[GC 130649K->82140K(518464K), 0.0242517 secs]
[GC 128732K->79580K(518464K), 0.0084715 secs]
(snip)

with Java -server -Xms64m Test, GC ran more often. The output looked
something like..

[GC 56783K->56782K(64832K), 0.0425247 secs]
[Full GC 62606K->13452K(64832K), 0.1563498 secs]
[GC 19276K->19275K(64832K), 0.0398224 secs]
[GC 25099K->25098K(64832K), 0.0455712 secs]
[GC 30922K->30921K(64832K), 0.0426875 secs]
[GC 36745K->36744K(64832K), 0.0422618 secs]
[GC 42568K->42567K(64832K), 0.0424442 secs]
[GC 48391K->48389K(64832K), 0.0426959 secs]
[GC 54213K->54212K(64832K), 0.0425037 secs]
[Full GC 60036K->10883K(64832K), 0.1355823 secs]
[GC 16707K->16706K(64832K), 0.0408873 secs]
[GC 22530K->22529K(64832K), 0.0422355 secs]
(snip)
Jun 27 '08 #122
On Sat, 12 Apr 2008 01:37:17 -0700 (PDT), Mirek Fidler
<cx*@ntllib.orgwrote:
>Ah, so any application in Java will now consume at least 64MB?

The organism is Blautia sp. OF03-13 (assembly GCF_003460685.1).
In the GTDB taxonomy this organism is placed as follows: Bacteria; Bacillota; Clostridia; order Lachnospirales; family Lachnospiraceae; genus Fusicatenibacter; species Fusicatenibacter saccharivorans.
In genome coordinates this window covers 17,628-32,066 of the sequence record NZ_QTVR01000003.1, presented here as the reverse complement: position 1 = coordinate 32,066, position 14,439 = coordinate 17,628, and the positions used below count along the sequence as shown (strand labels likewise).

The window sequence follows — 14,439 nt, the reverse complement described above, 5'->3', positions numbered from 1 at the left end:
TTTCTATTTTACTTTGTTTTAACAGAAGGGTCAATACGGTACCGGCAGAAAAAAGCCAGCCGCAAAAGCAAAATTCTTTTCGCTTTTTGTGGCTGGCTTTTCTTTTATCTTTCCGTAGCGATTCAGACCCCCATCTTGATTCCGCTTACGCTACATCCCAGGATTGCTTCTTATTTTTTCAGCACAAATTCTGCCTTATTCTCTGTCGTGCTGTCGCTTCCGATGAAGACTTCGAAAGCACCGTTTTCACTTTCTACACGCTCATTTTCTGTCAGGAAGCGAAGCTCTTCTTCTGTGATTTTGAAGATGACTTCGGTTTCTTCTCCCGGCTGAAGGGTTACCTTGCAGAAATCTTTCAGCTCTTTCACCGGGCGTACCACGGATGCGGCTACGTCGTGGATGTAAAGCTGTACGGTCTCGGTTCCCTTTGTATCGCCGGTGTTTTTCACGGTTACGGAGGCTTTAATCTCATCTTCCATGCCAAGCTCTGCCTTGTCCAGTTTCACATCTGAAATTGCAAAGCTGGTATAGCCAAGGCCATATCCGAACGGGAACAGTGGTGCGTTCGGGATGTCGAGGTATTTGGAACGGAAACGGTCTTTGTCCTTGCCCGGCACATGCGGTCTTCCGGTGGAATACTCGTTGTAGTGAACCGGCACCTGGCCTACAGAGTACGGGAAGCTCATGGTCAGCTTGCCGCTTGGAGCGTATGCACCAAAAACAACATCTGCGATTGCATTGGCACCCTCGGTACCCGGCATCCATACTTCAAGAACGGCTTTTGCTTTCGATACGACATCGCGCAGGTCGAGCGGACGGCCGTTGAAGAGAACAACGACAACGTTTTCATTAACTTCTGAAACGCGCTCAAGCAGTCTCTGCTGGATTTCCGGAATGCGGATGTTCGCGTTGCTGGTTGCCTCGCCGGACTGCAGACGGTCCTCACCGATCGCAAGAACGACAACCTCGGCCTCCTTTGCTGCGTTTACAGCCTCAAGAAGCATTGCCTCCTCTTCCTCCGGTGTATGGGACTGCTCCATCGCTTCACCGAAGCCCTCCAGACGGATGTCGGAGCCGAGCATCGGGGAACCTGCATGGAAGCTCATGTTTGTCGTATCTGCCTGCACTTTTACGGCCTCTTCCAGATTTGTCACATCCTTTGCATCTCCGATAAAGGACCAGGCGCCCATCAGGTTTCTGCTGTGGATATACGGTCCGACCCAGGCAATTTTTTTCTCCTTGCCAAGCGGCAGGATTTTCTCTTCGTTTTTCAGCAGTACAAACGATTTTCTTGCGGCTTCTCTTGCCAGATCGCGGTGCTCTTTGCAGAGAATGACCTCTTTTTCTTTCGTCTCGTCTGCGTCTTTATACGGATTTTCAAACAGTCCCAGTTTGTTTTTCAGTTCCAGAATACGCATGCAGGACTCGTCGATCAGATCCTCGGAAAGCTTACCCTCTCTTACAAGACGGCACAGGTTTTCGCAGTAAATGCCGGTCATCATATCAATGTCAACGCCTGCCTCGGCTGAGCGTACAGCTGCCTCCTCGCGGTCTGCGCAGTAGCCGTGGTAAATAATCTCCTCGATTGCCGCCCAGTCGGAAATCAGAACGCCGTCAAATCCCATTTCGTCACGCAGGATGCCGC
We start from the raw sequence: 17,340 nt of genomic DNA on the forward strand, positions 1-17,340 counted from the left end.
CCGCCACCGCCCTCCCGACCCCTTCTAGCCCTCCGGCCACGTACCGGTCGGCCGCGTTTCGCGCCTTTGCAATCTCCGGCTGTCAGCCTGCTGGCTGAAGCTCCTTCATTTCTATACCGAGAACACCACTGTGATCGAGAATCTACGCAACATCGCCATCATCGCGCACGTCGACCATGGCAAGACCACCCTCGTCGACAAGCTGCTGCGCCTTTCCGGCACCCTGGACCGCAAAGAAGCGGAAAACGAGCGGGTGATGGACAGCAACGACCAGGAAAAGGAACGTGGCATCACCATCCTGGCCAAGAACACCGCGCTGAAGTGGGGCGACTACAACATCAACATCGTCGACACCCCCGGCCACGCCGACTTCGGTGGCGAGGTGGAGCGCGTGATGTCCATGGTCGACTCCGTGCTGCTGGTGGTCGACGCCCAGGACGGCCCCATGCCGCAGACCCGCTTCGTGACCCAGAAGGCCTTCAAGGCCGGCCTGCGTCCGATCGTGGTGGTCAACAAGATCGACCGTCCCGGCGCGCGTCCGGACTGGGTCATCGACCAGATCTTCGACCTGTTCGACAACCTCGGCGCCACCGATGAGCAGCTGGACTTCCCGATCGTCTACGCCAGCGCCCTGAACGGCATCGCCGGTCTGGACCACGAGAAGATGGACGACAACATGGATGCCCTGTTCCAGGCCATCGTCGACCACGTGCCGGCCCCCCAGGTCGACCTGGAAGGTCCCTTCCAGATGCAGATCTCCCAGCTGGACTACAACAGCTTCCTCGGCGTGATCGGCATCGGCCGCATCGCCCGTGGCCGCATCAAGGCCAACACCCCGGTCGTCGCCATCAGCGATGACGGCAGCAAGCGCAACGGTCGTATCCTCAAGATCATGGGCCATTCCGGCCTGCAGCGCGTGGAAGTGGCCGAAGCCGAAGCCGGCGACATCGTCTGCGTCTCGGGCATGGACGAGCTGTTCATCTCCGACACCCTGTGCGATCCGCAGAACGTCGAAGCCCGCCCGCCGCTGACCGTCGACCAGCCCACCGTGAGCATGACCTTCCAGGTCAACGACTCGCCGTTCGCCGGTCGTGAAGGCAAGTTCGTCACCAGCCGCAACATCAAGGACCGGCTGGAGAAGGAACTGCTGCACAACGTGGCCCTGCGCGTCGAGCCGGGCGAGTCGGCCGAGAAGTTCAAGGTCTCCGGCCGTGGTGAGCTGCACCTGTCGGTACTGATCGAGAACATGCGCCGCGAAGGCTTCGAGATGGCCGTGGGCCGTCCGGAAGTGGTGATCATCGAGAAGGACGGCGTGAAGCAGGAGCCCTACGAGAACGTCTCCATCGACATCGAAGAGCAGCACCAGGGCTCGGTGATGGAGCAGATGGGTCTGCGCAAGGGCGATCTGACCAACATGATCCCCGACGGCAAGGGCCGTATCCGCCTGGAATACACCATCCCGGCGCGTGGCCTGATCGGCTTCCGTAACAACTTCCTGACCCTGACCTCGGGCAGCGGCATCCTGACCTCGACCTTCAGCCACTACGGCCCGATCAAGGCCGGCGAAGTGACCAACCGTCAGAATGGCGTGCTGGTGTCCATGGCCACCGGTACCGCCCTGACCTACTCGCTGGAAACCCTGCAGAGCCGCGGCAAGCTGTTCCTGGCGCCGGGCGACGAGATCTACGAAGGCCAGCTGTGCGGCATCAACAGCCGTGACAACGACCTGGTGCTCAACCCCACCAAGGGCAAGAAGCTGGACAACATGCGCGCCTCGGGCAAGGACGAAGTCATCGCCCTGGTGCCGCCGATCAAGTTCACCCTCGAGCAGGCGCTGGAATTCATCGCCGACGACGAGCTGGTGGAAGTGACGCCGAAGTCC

In thi case we creating zillions of objects. Eventhe U++ version
easily gets to 20 MB.
>And even then (this is twice as much as C++) GC is 2 times slower...

Be fair and post the number without tweaking initial memory pool...
without any flags it's Time: 23140 ms

Jun 27 '08 #123
On Sat, 12 Apr 2008 03:41:41 -0500, Razii
<DO*************@hotmail.comwrote:
>forgot to post the time with these

Time: 3875 ms (that's twice faster than U++)
this time keeps improving if I keep increasing Xms

java -verbose:gc -server -Xms1024m -Xmx1024m Test

[GC 93184K->11199K(1036928K), 0.0734596 secs]
[GC 104383K->6078K(1036928K), 0.0387792 secs]
[GC 99262K->957K(1036928K), 0.0051831 secs]
[GC 94141K->12220K(1036928K), 0.0761963 secs]
[GC 105404K->7564K(1036928K), 0.0435248 secs]
[GC 100748K->2442K(1036928K), 0.0114260 secs]
[GC 95626K->13705K(1036928K), 0.0820523 secs]
[GC 106889K->10070K(1036928K), 0.0493448 secs]